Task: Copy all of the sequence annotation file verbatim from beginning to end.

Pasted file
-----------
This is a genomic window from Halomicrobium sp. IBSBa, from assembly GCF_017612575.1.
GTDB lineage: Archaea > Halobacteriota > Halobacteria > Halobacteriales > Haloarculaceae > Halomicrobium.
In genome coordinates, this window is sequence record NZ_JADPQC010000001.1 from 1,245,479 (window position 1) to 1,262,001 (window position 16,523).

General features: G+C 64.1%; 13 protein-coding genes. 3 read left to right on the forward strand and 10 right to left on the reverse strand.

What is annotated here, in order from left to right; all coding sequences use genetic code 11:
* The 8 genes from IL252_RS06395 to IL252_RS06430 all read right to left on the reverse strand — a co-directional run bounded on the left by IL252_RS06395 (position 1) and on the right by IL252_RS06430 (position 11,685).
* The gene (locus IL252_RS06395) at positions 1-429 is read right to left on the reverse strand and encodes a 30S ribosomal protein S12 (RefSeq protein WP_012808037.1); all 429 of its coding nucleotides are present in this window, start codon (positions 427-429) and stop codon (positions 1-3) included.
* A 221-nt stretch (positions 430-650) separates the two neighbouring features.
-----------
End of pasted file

This is a genomic window from Halomicrobium sp. IBSBa, from assembly GCF_017612575.1.
GTDB lineage: Archaea > Halobacteriota > Halobacteria > Halobacteriales > Haloarculaceae > Halomicrobium.
In genome coordinates, this window is sequence record NZ_JADPQC010000001.1 from 1,245,479 (window position 1) to 1,262,001 (window position 16,523).

General features: G+C 64.1%; 13 protein-coding genes. 3 read left to right on the forward strand and 10 right to left on the reverse strand.

What is annotated here, in order from left to right; all coding sequences use genetic code 11:
* The 8 genes from IL252_RS06395 to IL252_RS06430 all read right to left on the reverse strand — a co-directional run bounded on the left by IL252_RS06395 (position 1) and on the right by IL252_RS06430 (position 11,685).
* The gene (locus IL252_RS06395) at positions 1-429 is read right to left on the reverse strand and encodes a 30S ribosomal protein S12 (RefSeq protein WP_012808037.1); all 429 of its coding nucleotides are present in this window, start codon (positions 427-429) and stop codon (positions 1-3) included.
* A 221-nt stretch (positions 430-650) separates the two neighbouring features.